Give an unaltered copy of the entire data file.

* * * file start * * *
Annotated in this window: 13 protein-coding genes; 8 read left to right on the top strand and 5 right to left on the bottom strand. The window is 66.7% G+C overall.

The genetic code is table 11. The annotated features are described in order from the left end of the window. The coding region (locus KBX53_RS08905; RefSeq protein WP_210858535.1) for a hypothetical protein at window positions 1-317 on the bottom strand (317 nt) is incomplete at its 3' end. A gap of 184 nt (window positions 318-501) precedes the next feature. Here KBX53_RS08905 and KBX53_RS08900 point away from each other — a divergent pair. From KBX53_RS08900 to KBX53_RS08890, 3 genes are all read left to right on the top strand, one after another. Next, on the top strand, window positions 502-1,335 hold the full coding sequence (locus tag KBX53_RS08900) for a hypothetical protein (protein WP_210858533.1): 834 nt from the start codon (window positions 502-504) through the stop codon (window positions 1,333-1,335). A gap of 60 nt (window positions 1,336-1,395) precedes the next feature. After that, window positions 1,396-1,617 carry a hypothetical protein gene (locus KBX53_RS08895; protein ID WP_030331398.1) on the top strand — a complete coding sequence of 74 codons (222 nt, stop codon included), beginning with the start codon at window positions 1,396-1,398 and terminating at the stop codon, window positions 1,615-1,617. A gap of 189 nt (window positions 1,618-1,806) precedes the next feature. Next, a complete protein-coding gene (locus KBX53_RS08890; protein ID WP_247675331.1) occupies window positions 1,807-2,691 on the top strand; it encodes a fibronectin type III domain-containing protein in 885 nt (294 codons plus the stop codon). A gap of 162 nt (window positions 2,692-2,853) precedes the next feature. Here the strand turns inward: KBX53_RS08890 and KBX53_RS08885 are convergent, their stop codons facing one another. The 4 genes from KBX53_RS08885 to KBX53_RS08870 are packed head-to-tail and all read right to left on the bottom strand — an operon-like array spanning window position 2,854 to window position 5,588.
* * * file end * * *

Annotated in this window: 13 protein-coding genes; 8 read left to right on the top strand and 5 right to left on the bottom strand. The window is 66.7% G+C overall.

The genetic code is table 11. The annotated features are described in order from the left end of the window. The coding region (locus KBX53_RS08905; RefSeq protein WP_210858535.1) for a hypothetical protein at window positions 1-317 on the bottom strand (317 nt) is incomplete at its 3' end. A gap of 184 nt (window positions 318-501) precedes the next feature. Here KBX53_RS08905 and KBX53_RS08900 point away from each other — a divergent pair. From KBX53_RS08900 to KBX53_RS08890, 3 genes are all read left to right on the top strand, one after another. Next, on the top strand, window positions 502-1,335 hold the full coding sequence (locus tag KBX53_RS08900) for a hypothetical protein (protein WP_210858533.1): 834 nt from the start codon (window positions 502-504) through the stop codon (window positions 1,333-1,335). A gap of 60 nt (window positions 1,336-1,395) precedes the next feature. After that, window positions 1,396-1,617 carry a hypothetical protein gene (locus KBX53_RS08895; protein ID WP_030331398.1) on the top strand — a complete coding sequence of 74 codons (222 nt, stop codon included), beginning with the start codon at window positions 1,396-1,398 and terminating at the stop codon, window positions 1,615-1,617. A gap of 189 nt (window positions 1,618-1,806) precedes the next feature. Next, a complete protein-coding gene (locus KBX53_RS08890; protein ID WP_247675331.1) occupies window positions 1,807-2,691 on the top strand; it encodes a fibronectin type III domain-containing protein in 885 nt (294 codons plus the stop codon). A gap of 162 nt (window positions 2,692-2,853) precedes the next feature. Here the strand turns inward: KBX53_RS08890 and KBX53_RS08885 are convergent, their stop codons facing one another. The 4 genes from KBX53_RS08885 to KBX53_RS08870 are packed head-to-tail and all read right to left on the bottom strand — an operon-like array spanning window position 2,854 to window position 5,588.